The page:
A reader points to a column in the St. Louis Post-Dispatch about the "respectful defiance" of St. Louis University basketball coach Rick Majerus toward Archbishop Raymond Burke. The coach, you see, knows more about what it means to be Catholic than the Archbishop:
"I'm very respectful to the archbishop," Majerus said. "But I rely on my value judgments, thanks to my education at Marquette, which is a Jesuit institution, just like St. Louis. And that Jesuit education led me to believe that I can make a value judgment. And my value judgment happens to differ from the archbishop's.
"I do not speak for the university or the Catholic Church. These are my personal views. And I'm not letting him change my mind. I think religion should be inclusive. I would hope that all people would feel welcome inside a church, and that the church would serve to bring people together, even if they happen to disagree on certain things."
Let's say, just for sake of argument, that I am a player on Coach Ma
rjerus's team. He wants me, an already undersized power forward, to play center. He also demands that I practice for two hours a day, in addition to spending another two hours a day learning plays and watching film. On top of that, he has the audacity to inform me that he will be the one who decides when I play and how much I play. The problem is that I attended My Way High School and I learned a different set of value judgments. I was taught that I, being the star player and being a fully autonomous 18-year-old, should be able to practice and play however much I want and when I want. Who is the coach to tell me what I can do on the court? After all, I chose to play for his team, but that doesn't mean I have to do what he says. I have every right to be a starter on the team and ignore his coaching and do what I want. To borrow from Coach Ma rjerus:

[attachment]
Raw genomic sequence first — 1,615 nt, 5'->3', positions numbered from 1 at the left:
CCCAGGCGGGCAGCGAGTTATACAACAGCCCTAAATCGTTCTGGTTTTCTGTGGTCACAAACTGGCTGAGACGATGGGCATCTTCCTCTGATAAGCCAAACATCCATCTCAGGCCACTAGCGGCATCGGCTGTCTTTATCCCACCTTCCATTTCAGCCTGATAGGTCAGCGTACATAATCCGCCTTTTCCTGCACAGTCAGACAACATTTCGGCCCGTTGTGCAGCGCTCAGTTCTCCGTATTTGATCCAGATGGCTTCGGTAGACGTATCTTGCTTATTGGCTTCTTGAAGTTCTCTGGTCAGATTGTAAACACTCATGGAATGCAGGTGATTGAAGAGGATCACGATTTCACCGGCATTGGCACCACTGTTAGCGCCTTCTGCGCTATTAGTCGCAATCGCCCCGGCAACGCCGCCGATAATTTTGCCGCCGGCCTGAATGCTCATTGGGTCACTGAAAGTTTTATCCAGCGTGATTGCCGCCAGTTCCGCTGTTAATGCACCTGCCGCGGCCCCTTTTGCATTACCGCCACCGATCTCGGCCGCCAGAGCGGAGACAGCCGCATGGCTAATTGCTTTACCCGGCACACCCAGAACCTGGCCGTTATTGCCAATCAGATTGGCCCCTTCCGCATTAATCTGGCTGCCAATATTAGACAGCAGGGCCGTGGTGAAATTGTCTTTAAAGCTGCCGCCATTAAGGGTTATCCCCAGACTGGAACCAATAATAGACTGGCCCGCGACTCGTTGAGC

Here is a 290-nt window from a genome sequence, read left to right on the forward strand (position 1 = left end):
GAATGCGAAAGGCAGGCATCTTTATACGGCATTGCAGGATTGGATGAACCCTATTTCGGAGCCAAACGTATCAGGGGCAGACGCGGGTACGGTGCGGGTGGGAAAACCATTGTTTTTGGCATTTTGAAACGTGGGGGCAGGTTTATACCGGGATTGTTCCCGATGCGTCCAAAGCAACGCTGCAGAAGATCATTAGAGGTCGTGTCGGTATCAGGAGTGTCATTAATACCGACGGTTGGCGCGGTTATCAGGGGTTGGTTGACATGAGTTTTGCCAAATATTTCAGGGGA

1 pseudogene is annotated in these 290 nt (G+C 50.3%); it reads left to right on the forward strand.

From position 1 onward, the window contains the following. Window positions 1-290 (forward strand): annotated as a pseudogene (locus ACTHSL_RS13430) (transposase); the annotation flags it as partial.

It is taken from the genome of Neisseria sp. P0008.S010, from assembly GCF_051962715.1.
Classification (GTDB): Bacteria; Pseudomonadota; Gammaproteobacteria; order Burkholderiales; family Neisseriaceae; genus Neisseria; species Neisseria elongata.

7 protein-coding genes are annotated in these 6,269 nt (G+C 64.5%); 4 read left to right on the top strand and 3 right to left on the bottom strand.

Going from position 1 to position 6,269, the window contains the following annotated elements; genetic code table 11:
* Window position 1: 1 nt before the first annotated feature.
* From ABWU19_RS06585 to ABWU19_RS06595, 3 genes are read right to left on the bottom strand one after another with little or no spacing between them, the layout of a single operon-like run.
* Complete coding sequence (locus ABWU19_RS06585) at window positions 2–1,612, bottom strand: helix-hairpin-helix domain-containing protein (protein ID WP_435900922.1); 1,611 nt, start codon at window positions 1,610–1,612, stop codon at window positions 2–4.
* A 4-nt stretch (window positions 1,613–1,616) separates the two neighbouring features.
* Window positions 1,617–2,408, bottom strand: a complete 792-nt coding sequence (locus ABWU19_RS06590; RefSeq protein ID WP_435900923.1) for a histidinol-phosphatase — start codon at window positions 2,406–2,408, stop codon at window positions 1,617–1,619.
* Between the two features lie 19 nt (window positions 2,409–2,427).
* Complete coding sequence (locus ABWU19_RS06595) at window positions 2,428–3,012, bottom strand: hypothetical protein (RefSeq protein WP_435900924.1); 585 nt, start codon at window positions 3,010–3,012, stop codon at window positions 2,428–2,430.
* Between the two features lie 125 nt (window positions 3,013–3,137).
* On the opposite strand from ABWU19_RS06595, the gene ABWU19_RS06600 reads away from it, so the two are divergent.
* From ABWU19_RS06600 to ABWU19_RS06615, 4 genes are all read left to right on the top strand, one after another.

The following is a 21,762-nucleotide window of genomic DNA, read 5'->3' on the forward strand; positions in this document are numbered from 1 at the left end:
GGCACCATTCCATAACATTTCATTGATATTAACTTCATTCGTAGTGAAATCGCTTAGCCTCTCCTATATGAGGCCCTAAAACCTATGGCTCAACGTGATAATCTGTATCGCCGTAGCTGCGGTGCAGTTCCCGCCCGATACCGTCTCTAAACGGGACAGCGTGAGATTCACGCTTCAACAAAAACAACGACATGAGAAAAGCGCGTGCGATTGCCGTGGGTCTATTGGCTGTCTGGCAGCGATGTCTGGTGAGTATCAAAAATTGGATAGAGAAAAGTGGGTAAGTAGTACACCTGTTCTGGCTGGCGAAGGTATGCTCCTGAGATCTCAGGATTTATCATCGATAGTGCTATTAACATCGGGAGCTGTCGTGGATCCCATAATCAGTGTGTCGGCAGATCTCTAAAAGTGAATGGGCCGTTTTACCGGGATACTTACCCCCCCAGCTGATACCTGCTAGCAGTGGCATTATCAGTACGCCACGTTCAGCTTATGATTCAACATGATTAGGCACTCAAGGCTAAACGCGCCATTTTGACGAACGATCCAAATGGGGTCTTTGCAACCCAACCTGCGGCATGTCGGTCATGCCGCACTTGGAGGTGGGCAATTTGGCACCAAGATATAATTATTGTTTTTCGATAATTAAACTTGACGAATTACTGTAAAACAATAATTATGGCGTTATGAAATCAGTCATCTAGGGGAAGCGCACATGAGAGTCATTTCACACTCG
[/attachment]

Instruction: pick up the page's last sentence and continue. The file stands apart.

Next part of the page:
"These beliefs are ingrained in me," Majerus said. "And my First Amendment right to free speech supersedes anything that the archbishop would order me to do. ...
As for abortion, Majerus said his position is simple: A woman should have the freedom to choose.
Very well, Coach. You are free to hold your beliefs. All that anyone asks is that you stop claiming to be a loyal, committed member of the team (the Church) when you reject the directives of the coach (the Archbishop) and the Man (Jesus Christ) who founded the team and owns it to this day. I know that if I was on your basketball team and I publicly disobeyed you and the rules of the team, I certainly wouldn't be allowed to play and I would probably get kicked off the of team. And rightly so. Is it so hard to understand?
Finally, Coach Ma
rjerus provides this Sad and Revealing Comment of the Poorly Catechized Catholic of the Week:
Majerus told a story that, to him, best sums up his philosophy. Holding an anti-death penalty sign outside an Illinois prison one night, Majerus was approached by a penitentiary guard who offered friendly advice.
"He told me, 'Coach, stop it, because you can't change the world,'" Majerus said. "And I told him, 'You're right, buddy. But I won't let the world change me.'"
Just so we're clear, Coach: it is the world that disrespects authority and lauds the killing of the unborn. Not the Church. Better get yourself a copy of the playbook and freshen up a bit, especially paragraphs 2270-75.